NYC’s New Electronics Recycling Program Takes Hazards Out of the Waste Stream

Even though many New Yorkers are still not aware of it, a full ban on the disposal of electronics went into effect on January 1, 2015. The grace period for avoiding fines of $100 per violation is about to end, so be sure all residents are up to date on the newest recycling regulations.

Enacted by Governor Cuomo in 2010, the NYS Electronic Equipment Recycling and Reuse Act is overseen by the state’s Department of Environmental Conservation (DEC). The law went into effect in stages, with the final stage being the January 1, 2015 statewide ban on the disposal of electronics, except through acceptable recycling avenues.

If you live in a building of more than ten units, your property is entitled to free “room cleanout” service by the New York City Department of Sanitation, under their new “e-cycleNYC” program. These buildings can collect and store unwanted electronics and arrange for pick-up by calling 212-437-4647 or emailing e-cycleNYC@dsny.nyc.gov. Pick-up is guaranteed within five business days.

Buildings of 50 or more units will be provided with a locked storage bin in which to collect electronics for pick-up within three business days of contacting the e-cycle program. Properties with 250 or more units can contact the City to schedule e-cycleNYC events on the premises, and inform residents of when and where to bring their electronics for pick-up. According to the City’s website, data on electronic devices will be fully erased by e-cycleNYC as part of the recycling process if you live in an eligible building.

The City will pick up large electronic devices including TVs, VCRs, DVRs, DVDs, cable and satellite boxes, video game consoles, computers and peripherals such as hard drives and keyboards, printers, scanners, fax machines. They will also pick up small devices such as tablets, mobile phones, MP3 players, and iPods.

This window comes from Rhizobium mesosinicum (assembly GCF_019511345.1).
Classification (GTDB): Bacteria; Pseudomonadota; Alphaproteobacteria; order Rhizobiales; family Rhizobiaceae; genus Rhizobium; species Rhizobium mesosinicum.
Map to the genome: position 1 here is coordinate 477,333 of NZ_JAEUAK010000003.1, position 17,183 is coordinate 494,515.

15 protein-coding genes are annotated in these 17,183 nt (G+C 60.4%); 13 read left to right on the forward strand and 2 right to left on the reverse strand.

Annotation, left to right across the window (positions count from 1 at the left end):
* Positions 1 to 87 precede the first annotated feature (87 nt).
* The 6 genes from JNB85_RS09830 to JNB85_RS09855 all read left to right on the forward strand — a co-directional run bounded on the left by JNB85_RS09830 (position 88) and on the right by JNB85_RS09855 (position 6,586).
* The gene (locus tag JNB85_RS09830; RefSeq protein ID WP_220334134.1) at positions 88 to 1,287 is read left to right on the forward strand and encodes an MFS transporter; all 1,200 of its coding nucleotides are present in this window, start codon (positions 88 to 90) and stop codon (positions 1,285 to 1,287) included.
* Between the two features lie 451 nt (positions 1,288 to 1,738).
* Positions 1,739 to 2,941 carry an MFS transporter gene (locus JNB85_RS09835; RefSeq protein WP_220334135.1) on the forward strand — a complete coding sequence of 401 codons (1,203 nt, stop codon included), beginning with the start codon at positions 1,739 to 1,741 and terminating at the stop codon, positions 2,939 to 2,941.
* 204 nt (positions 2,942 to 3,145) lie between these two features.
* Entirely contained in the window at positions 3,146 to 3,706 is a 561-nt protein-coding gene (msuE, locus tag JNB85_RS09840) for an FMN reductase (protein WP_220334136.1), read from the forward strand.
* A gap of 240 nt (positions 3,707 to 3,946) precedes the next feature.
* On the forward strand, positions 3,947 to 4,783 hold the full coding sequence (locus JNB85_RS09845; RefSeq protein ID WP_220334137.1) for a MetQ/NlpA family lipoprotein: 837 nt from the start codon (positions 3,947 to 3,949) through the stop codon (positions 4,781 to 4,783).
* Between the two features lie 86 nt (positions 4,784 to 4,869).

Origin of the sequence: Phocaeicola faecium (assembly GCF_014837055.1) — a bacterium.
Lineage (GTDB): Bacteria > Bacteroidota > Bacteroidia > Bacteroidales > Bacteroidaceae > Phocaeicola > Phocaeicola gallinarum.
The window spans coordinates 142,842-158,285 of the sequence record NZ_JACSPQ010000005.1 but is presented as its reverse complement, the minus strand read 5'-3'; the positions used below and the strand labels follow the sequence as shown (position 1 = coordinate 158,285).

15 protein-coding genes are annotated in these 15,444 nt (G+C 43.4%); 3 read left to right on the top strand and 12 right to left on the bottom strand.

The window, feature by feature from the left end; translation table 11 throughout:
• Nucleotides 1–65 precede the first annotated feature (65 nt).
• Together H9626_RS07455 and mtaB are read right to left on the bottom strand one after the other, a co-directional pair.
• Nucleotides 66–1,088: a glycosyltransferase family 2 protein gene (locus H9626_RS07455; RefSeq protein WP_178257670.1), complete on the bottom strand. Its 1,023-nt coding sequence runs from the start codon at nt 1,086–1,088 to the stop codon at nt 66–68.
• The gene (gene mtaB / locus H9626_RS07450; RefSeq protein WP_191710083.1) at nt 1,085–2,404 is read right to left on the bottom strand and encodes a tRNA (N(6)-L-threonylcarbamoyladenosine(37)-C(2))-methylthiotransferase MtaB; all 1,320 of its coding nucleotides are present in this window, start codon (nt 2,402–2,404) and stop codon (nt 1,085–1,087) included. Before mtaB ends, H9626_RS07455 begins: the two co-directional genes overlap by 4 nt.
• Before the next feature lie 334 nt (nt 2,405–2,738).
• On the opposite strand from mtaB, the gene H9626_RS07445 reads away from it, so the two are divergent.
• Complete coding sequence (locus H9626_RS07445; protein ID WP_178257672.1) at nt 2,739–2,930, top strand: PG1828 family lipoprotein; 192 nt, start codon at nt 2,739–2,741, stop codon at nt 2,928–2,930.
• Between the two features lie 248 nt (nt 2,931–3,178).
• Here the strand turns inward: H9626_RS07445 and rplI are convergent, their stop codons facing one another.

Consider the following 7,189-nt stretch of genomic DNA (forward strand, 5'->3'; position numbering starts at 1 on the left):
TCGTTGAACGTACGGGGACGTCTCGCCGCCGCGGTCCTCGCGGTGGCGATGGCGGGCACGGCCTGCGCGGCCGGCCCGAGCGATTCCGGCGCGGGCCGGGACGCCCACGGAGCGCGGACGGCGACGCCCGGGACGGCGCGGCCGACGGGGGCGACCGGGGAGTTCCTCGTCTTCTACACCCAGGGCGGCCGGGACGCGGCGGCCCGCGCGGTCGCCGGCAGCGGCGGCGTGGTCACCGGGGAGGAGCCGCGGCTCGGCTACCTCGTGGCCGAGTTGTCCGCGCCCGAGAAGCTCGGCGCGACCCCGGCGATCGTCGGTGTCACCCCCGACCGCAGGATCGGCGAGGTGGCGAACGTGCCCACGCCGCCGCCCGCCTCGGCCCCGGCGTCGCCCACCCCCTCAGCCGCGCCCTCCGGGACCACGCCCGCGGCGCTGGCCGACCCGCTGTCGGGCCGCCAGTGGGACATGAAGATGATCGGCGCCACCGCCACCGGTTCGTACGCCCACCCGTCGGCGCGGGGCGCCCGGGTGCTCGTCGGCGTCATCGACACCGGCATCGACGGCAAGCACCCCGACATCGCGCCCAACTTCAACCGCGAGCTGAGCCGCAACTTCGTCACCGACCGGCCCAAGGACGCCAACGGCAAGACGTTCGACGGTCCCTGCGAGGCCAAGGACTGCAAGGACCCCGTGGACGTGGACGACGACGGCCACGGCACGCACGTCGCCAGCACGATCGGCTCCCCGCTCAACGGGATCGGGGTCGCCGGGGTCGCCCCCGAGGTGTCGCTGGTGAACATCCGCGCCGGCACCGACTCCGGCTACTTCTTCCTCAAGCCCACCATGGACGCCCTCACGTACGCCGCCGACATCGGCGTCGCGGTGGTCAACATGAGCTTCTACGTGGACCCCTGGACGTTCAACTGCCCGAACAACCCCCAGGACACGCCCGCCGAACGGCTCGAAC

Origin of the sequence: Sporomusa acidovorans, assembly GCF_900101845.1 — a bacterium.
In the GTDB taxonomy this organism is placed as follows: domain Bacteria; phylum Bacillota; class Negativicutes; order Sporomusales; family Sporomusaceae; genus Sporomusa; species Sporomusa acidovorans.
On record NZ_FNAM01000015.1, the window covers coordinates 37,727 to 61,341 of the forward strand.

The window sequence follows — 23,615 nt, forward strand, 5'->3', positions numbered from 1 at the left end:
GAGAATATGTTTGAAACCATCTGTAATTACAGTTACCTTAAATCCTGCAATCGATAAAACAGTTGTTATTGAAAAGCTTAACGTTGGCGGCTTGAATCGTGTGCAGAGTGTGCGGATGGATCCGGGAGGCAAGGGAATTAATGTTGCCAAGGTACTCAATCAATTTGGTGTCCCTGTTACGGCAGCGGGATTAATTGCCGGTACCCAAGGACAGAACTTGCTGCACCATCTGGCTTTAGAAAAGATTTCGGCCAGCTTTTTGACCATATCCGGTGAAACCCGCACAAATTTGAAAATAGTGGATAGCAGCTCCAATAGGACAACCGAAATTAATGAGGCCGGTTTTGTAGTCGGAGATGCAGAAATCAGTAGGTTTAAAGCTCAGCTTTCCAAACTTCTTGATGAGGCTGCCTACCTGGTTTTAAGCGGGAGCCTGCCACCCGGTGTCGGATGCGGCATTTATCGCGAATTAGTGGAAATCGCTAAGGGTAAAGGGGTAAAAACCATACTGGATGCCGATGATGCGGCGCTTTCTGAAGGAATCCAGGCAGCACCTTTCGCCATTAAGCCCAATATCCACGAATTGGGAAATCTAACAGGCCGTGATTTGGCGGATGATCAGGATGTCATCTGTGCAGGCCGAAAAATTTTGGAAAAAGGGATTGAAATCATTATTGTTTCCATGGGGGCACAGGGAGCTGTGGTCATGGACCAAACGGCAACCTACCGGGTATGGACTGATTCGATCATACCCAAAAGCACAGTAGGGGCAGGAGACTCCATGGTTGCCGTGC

Americans dispose of about 400 million electronic devices every year, adding a huge volume along with a wide range of toxins to the waste stream. According to Kathryn Garcia, Commissioner of the NYC Sanitation Department, electronic equipment has become the fastest-growing component of the hazardous waste stream. “By recycling electronics, New Yorkers can help decrease disposal costs and protect the environment,” she said in a statement about the new law.

In addition to the e-cycleNYC pick-up programs, other recycling options for New Yorkers throughout the state include retail drop-off locations at Goodwill, the Salvation Army, Best Buy, Staples, or the Gowanus E-Waste Warehouse in Brooklyn. The City also has scheduled SAFE (solvents, automotive, flammables and electronics) Disposal Events throughout the five boroughs. For 2015 dates visit bit.ly/SAFEdisposal. Visit bit.ly/stuffexchange for more information about selling or donating electronics that are still working, and bit.ly/NYCecycle for more information about the new electronics recycling regulations.

Visit nyc.gov/electronics for more information about the new electronics recycling regulations.

Visit nyc.gov/electronics for more information
about the new electronics recycling
regulations.

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